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Factors related to nonuse of seat belts in Michigan. Final report


Authors: Alexander C. Wagenaar, R. H. Schultz, Karen L. Businski, Lisa J. Molnar, Frederick M. Streff

This study combined direct observation of seat belt use with interview methods to identify factors related to seat belt use in a state with a mandatory seat belt use law. Trained observers recorded restraint use for a probability sample of motorists traveling on roads throughout the State of Michigan. Roadside interviews of 1,864 drivers measured sociodemographic, situational, attitudinal, normative, and behavioral characteristics related to seat belt use.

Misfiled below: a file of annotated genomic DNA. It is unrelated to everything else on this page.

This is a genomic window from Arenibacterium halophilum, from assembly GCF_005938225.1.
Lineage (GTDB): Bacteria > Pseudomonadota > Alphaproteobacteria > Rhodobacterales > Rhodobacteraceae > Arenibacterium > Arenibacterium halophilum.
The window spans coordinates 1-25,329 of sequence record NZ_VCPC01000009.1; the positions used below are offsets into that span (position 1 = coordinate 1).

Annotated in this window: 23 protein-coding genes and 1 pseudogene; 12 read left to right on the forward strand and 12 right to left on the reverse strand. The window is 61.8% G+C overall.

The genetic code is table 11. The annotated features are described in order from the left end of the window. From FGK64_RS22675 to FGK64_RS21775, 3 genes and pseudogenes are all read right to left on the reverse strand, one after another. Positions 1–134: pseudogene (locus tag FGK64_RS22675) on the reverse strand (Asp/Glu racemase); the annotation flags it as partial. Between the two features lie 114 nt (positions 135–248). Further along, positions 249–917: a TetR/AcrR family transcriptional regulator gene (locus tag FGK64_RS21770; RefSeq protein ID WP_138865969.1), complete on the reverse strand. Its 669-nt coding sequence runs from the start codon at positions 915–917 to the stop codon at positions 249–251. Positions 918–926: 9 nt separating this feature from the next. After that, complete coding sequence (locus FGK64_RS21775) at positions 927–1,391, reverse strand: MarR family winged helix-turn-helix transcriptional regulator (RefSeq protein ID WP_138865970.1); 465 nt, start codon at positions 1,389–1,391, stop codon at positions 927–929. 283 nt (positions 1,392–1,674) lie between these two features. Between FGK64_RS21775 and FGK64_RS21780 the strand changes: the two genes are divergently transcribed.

Selected sociodemographic characteristics which are not susceptible to change, as well as crash experience and safety attitudes that are difficult to modify, were related to belt use. Few factors examined had an effect comparable to the known effects of compulsory belt use. Specifically, we examined actual belt use across a variety of social situations, and only found small differences. Results also indicated that seat belt use was lower than average among: (1) males, (2) individuals with lower socioeconomic status, (3) those of minority ethnic backgrounds, (4) those below age 30, (5) alcoholic beverage drinkers who drink to intoxication or while driving, (6) drivers in urban environments, and (7) married individuals below age 25. Our findings suggest several potentially effective seat belt use programs which focus on creating a stronger norm for belt use. These programs include use of prompts in locations characterized by low belt use, efforts to increase knowledge of crash involvement and seat belt efficacy, and programs to establish normative pressure to use belts. Finally, results indicate that the effectiveness of compulsory belt use will likely be increased by stricter enforcement efforts that are well publicized.